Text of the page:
Date News Posted: August 2, 2004
Old Records mean something different to everybody, to my friend Henry Young it meant something new from Jimmie Rodgers: Way back in the 1920’s the songs of J.R. meant a way of life or a part of life that many people were going through at the time, if Henry didn’t have the dime it took to buy a copy of Jimmie’s new record he would walk down town and listen to it in front of a local appliance shop that had a speaker mounted out front while the owner played the record inside the shop.
Since Jimmie Rodger’s name went on to become what it did with folks from those early days, I would guess many others from the time had stories pretty much the same as Henry’s, which was, if you can’t afford to buy the record, go to a friend’s house or the local shop in town and just stand around and listen ‘till the shop closed up for the night.
Those great old 78’s were heavy and brittle and we have often wondered what it would cost to mail out a thousand of them in today’s time, the packing it would take to keep it from breaking, we have received 45’s through the mail and they are about as limber as a noodle and yet they would be cracked, so as much mail that runs through our postal system today a 78 would have little chance reaching it’s destination in the same shape it left home in.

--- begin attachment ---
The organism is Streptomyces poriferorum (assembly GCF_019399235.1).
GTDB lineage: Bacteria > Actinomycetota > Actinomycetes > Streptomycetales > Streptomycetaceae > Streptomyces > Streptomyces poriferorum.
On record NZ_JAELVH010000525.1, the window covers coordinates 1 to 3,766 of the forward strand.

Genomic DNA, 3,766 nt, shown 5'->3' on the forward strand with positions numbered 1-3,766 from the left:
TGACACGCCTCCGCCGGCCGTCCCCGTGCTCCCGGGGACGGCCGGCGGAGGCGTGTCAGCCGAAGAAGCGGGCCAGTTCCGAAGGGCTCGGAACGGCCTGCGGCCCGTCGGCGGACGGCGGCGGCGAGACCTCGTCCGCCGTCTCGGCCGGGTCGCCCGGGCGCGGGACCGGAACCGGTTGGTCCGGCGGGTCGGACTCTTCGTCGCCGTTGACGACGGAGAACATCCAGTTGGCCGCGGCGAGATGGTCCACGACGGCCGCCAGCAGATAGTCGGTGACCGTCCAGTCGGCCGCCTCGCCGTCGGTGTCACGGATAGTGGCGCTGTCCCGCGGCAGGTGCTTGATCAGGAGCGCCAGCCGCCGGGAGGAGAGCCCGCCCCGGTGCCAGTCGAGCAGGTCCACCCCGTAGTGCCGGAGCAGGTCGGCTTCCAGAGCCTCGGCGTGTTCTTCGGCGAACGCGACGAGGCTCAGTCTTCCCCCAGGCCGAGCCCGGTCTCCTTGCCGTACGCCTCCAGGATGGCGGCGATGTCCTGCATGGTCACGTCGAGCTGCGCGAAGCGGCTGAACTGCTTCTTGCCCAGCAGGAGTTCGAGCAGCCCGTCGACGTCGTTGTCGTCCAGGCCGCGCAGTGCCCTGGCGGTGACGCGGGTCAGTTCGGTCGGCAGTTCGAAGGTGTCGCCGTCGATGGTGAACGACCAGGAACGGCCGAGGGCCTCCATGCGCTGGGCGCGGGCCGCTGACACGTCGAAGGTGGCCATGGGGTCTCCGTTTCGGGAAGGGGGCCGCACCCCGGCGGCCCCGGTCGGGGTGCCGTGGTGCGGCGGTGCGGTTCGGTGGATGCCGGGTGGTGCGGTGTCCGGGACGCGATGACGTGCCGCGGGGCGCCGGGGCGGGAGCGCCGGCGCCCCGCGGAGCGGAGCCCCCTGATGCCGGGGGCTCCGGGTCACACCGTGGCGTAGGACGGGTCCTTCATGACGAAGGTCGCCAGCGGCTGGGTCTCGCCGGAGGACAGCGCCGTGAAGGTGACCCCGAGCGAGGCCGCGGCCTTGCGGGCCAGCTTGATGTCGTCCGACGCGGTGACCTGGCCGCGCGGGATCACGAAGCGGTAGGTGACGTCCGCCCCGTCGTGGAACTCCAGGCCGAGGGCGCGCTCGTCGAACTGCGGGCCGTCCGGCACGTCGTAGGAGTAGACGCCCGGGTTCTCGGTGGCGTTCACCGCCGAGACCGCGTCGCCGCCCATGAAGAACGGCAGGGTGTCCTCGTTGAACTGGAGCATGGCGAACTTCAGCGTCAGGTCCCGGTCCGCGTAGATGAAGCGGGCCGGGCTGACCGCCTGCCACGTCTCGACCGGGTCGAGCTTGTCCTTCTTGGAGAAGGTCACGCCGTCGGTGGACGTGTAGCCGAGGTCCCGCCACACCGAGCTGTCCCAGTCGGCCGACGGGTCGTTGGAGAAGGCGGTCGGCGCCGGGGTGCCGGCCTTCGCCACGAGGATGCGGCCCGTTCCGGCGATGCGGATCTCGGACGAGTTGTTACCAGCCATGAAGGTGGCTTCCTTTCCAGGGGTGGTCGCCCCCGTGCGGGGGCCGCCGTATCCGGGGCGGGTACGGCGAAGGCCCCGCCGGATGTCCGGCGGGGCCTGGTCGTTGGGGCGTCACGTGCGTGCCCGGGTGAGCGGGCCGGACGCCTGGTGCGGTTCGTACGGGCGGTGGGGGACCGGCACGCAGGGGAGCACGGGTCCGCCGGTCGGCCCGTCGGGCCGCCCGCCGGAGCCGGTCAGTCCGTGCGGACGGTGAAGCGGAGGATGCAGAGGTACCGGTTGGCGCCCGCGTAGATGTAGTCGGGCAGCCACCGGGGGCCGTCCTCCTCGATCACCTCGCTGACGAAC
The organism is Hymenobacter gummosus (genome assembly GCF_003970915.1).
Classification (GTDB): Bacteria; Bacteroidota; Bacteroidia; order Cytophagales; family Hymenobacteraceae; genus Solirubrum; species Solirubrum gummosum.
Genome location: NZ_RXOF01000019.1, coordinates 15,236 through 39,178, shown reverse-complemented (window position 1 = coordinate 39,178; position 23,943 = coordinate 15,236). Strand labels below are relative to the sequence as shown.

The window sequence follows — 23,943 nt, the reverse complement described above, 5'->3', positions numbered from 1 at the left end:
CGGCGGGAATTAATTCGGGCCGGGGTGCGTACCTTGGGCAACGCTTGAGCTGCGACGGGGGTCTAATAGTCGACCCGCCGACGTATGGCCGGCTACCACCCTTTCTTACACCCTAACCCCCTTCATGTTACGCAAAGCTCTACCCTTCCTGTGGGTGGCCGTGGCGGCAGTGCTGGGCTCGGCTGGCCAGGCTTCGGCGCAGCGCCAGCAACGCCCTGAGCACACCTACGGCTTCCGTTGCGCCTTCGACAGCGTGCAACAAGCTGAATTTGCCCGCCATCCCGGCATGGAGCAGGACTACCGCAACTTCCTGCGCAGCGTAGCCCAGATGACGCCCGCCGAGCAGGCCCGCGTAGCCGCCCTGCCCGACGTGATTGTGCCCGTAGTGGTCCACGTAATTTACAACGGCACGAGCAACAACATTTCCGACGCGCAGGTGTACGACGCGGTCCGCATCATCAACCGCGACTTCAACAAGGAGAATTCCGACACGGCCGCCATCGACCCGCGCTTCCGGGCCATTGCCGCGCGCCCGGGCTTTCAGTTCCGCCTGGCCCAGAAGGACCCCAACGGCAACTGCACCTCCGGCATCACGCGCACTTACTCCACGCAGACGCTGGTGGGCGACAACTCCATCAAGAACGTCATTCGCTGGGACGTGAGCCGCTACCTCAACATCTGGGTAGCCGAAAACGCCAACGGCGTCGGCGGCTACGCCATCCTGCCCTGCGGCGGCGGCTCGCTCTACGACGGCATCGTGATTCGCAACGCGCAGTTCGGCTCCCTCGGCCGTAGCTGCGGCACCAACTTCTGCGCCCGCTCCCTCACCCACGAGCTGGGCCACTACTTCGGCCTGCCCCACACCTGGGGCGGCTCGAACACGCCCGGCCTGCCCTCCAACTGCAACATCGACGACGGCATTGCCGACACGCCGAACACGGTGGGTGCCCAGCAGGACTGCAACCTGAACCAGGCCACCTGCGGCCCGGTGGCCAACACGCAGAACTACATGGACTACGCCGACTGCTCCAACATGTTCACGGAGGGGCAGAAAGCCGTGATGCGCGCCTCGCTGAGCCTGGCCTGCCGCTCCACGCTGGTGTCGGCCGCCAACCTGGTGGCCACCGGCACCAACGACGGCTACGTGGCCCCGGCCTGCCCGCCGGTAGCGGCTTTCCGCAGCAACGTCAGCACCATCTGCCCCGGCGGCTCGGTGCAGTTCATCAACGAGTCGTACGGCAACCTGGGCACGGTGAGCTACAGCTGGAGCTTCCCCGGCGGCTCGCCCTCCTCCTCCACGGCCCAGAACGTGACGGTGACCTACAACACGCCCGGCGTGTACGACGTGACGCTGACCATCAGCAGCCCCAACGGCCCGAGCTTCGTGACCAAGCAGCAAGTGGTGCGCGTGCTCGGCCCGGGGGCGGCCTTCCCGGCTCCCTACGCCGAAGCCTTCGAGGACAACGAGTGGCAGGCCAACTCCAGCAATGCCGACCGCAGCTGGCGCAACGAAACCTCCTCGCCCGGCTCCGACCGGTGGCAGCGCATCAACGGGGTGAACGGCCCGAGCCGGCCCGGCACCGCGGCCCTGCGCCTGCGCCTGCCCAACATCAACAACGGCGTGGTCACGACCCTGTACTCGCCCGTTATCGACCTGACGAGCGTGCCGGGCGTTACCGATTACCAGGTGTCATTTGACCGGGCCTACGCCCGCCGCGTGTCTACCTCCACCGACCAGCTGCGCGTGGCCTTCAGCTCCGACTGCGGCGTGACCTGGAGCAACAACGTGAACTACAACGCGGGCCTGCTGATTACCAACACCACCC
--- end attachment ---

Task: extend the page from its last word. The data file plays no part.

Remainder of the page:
But that was another day and time and now just a memory and something to talk about like Grandma’s old wind up Victorola that finally got moved to the attic and somewhere in a box nearby was some Roy Acuff records that Bub and I would sit up there where it was hotter then a firecracker and one of us would do the crankin’ and the other would change the record.
More then them old records what I have often thought of most was the needle it took to play that thing, it was more like a small finish nail with the head cut off, they were something like ten cents a package of ten or twelve and were great for ten or fifteen plays which more times then not became as many plays as that thing would keep going or the end wore flat, but still, them old records were tough as the nail it took to get the music out and many of them are still around today.